Sunday, March 23, 2014

The Last Month

…has been pretty quiet, which is why I haven't posted. It's not that nothing has happened. It's more like a nice series of brief adventures that I've collected enough of to set down.

Jay had his shoulder surgery and spent some time recuperating at Mom and Don's so I used that as an excuse for a "turn and burn," driving up for lunch and back the same day. We had a very scenic walk on the Stornetta Public Lands, which were officially named a National Monument the Tuesday after my visit.
I stopped by Manchester Cemetery on my way up, to visit Jim's ashes. The flowers seem to be growing vigorously.

I couldn't spend much time in Manchester was because our second conference of the year happened the following Monday in San Francisco, and it went well. I had another one of my evening events for women. It was a good sized group and they were all very enthusiastic, clapping and cheering all of the speakers, and that was great. There was a photo booth in the Exhibit Hall, so my friend Monique and I mugged for the camera.

M and I took a long wonderful motorcycle ride last weekend, heading up to Cazadero then King Ridge, then down along Sea View to Jenner and home along River Road. It was so steep and green and lovely. I don't think it will be green for much longer, given the drought. We're back to watering the outdoor succulents, roses, and peach trees with water caught in bowls and buckets in the sinks and shower.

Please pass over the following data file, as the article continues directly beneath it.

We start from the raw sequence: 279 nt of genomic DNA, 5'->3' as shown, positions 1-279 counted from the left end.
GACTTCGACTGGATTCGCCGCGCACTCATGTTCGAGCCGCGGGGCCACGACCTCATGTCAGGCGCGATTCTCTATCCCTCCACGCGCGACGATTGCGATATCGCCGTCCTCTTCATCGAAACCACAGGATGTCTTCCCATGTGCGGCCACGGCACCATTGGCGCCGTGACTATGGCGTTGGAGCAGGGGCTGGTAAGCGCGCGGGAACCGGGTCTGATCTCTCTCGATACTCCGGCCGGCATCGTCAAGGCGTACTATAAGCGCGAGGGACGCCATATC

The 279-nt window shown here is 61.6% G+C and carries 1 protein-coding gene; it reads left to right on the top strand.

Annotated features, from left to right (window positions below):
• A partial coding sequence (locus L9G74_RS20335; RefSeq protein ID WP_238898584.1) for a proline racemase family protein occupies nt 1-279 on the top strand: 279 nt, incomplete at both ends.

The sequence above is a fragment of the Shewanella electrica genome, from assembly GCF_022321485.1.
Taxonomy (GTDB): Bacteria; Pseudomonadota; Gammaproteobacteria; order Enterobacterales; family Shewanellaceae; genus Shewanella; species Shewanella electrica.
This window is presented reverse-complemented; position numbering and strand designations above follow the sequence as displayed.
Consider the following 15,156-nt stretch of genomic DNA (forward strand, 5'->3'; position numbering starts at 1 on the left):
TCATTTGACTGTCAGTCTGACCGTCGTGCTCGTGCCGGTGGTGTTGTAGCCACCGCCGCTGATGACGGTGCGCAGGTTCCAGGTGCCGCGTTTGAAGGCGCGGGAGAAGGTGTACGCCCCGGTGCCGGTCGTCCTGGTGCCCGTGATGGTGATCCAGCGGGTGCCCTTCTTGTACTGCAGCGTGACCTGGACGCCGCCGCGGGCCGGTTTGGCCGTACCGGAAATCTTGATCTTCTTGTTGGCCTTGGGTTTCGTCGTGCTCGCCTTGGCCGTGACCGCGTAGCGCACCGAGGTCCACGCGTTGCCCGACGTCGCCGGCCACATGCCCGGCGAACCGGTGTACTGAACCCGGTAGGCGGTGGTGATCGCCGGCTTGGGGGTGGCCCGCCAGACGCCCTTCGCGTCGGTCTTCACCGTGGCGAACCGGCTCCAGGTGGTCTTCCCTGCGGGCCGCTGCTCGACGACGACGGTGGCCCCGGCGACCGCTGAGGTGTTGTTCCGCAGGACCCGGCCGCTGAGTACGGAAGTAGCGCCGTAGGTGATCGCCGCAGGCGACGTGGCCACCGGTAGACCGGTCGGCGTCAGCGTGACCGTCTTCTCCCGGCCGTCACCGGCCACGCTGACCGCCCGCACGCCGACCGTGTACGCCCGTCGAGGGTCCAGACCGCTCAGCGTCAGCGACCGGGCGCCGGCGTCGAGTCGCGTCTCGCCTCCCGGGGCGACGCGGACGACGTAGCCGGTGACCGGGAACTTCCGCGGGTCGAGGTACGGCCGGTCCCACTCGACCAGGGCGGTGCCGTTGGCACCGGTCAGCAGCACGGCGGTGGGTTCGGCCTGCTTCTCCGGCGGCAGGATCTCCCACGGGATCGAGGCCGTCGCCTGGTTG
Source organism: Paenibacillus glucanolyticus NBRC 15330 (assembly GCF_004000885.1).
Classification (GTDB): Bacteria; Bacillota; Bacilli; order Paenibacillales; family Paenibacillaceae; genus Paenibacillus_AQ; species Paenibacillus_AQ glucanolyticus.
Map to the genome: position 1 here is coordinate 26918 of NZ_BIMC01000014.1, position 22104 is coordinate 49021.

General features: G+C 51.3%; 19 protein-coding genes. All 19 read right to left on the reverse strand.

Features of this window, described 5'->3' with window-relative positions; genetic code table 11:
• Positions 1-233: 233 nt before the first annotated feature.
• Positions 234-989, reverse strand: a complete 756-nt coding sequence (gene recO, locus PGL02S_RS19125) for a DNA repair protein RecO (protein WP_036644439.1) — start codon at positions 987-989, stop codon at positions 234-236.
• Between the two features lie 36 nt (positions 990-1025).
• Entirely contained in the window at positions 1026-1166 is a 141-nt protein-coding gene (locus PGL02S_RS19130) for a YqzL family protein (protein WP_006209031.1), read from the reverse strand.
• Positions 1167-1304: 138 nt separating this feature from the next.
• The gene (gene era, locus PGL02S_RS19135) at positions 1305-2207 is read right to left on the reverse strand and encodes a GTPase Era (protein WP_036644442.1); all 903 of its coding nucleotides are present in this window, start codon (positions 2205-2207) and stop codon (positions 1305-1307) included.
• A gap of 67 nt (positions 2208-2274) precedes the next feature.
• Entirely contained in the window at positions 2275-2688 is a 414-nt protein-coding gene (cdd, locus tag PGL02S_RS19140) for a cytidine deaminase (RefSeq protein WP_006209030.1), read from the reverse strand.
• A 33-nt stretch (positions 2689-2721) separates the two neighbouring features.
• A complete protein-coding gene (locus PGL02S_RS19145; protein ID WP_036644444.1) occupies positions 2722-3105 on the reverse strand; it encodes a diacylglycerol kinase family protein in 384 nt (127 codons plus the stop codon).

On Monday, I did dinner and a movie with Felicia. I know that doesn't sound very adventurous, but I rarely see movies in the theater these days. I love having her in Santa Rosa.

This weekend, M and I spent 23 hours camping with Caitlin and Sean at Doran Beach in Bodega Bay. Despite the chill, lack of sleep (I didn't pack quite enough blankets, poor M's air mattress deflated on him at about 3am, Rex paced regularly, and waves that were so close they were more disruptive than soothing when it came to shut-eye), and being surrounded by other "campers" running their generators to watch TV while huddled in their Weekend Warriors, it's something we'd like to do again. Though I'm thinking that two nights is really the minimum stay for all the work that goes into packing and then unpacking. We had nice walks on the beach, pleasant hours contemplating the bay from the beach, an excellent beer tasting, good food, and a bonfire.

I will say that I'm also missing Grandma very much lately. I feel like my spring visit with her should be just around the corner. I had really cherished that routine which was also a small adventure to anticipate twice a year. The woman who leads the gym class I go to on Wednesday morning does not vary her music, which is bad enough--if it drives me crazy, how can she stand it?--but there's one song in the playlist by Mariah Carey about saying goodbye and it usually makes me tear up when it starts to play. It is good to remember Grandma, though, no matter how sad I feel.

Monday, February 24, 2014

Culture Continues

The first big conference of the year happened this month, our big data conference in glamorous Santa Clara, and I was glad to get back in the swing of eventing. It was very successful, which of course is always a relief, but also draining.

After recovering, I've since been very happy and humbled too by how much arty stuff I've been able to enjoy in the last few weeks.